For many artists with a sense of humor, comics are a no-brainer when it comes to visually expressing their ideas and feelings. Taking the form of sequential images with overlaid captions and speech bubbles, the narrative art form first became popular in America and Japan during the mid-20th century. Though comic illustrations were traditionally printed in comic books, graphic novels, and the “funnies” section in newspapers, today many artists are publishing their own webcomics online using popular platforms such as Instagram and Tumblr.
While some artists illustrate daily visual diaries full of hilariously relatable scenarios, others use webcomics to create narratives where real and make-believe creatures vent their grievances about the world, or just spread good vibes. No matter their style, there’s sure to be a webcomic for everyone to identify with and enjoy.
Even if you think you’re not much of a comics person, you’d be surprised by how a webcomic can be a tiny dose of joy to your day, uplifting you and commiserating through humor. Scroll down to take a look at some of these talented artists, gifted wordsmiths, and wonderfully witty comics.
Check out our list of 10 witty webcomics that will brighten your day.
A self-confessed “anti-socialite,” British illustrator Gemma Correll creates an easily relatable webcomic, especially for those prone to anxiety. Her human and animal characters—rendered in her distinct cartoon style—perfectly sum up the “daily struggle” in the life of a socially awkward twenty-something. From worrying about networking events to making a beeline for the cat at a party, Correll’s illustrations are sure to make you giggle.
They Can Talk
Presented simply as “a comic about animals,” artist Jimmy Craig’s they can talk gives a voice to all manner of creatures, offering rationale and sage advice regarding all the weird things they get up to. Whether it’s a one-panel gag, or a silent punchline, Craig’s minimalist style is sure to tickle your funny bone.
UK-based Alex Norris describes his Webcomic Name series as “A bad webcomic with the same joke every time.” The amusing three-panel narratives feature a naive, pink blobby character that seems to always find itself in those all-too-relatable “oh no” moments.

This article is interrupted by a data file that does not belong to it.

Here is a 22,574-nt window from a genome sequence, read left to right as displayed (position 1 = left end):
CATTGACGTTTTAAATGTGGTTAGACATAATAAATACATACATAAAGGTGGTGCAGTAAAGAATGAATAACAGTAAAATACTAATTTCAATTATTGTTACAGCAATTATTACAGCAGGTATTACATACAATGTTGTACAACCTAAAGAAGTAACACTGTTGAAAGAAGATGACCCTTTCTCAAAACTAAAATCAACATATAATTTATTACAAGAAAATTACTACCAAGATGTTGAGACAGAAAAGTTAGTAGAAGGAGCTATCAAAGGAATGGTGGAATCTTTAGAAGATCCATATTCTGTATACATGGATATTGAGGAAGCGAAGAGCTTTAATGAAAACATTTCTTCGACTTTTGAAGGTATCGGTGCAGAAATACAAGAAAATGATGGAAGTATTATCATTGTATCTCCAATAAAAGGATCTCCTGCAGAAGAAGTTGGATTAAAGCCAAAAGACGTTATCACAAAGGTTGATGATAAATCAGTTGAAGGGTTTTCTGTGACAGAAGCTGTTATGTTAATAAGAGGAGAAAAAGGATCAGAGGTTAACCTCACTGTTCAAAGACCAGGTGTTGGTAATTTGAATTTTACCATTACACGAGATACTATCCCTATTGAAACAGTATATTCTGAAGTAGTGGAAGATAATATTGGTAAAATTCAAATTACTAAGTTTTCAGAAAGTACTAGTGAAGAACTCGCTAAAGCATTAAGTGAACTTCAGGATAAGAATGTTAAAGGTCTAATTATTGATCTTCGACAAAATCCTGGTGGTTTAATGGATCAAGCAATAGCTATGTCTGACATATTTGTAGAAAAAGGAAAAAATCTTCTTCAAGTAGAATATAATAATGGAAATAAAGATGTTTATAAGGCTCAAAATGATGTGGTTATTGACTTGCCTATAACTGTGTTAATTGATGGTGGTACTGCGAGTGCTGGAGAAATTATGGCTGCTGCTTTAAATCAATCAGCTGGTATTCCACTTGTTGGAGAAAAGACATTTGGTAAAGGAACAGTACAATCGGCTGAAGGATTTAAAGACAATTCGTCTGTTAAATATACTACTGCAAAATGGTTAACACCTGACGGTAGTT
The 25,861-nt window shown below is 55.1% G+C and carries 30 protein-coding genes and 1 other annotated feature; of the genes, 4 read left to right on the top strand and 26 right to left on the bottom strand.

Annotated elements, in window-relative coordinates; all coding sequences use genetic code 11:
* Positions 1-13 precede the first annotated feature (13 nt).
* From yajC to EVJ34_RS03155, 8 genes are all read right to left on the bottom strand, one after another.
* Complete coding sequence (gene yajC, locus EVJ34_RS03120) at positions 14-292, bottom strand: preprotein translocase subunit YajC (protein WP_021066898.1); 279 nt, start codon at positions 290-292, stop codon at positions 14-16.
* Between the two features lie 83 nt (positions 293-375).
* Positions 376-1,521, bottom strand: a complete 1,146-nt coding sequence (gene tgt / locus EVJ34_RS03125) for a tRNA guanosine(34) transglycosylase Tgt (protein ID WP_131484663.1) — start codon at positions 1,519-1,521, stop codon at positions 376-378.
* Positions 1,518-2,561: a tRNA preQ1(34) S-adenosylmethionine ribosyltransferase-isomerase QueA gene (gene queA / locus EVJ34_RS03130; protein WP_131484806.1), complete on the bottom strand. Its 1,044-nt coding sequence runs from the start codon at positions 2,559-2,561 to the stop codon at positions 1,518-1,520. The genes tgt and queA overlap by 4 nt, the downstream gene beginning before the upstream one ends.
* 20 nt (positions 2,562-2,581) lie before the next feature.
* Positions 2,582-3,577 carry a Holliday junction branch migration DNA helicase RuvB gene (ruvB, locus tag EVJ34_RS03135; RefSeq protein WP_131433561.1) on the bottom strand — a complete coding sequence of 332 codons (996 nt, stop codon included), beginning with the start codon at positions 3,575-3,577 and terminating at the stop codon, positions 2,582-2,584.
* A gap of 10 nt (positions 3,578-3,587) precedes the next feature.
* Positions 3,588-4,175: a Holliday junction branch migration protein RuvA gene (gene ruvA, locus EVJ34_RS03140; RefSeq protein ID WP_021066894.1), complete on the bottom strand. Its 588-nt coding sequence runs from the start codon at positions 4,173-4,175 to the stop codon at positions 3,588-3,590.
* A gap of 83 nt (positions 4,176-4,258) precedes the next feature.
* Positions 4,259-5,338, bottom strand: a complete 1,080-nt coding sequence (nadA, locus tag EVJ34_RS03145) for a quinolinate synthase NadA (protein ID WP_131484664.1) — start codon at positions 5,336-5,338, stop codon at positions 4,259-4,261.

Hannah Hillam is an artist whose 4-panel comics have found a loyal following due to how surprisingly relatable they are, even though she draws great inspiration directly from her own life. They provide plenty of reasons to literally laugh out loud, whether it’s her slice-of-life humor, cat problems, or absolutely absurd imagination. The illustrator also recently found the humor in her life’s journey into motherhood. (You can purchase many of her quirky cast of characters as prints, mugs, tote bags, and more over on Society6.)
Incidental Comics is the creation of Grant Snider—an acclaimed illustrator, author of The Shape of Ideas: An Illustrated Exploration of Creativity, and frequent contributor to The New York Times Book Review. Snider’s multi-panel comics often revolve around art, creativity, writing, and finding inspiration. More often than not, his clever wordplay and accompanying playful illustrations encourage readers to question lofty ideas on all topics. There’s something undeniably uplifting and motivational about his ongoing work that’s perfect for anyone pursuing a creative (or just open-minded) path in life.
Joshua Barkman is the man behind the False Knees webcomic—a humorous series of colorful ink drawings that depict the existential ponderings and social interactions of woodland animals, voiced as if they were human.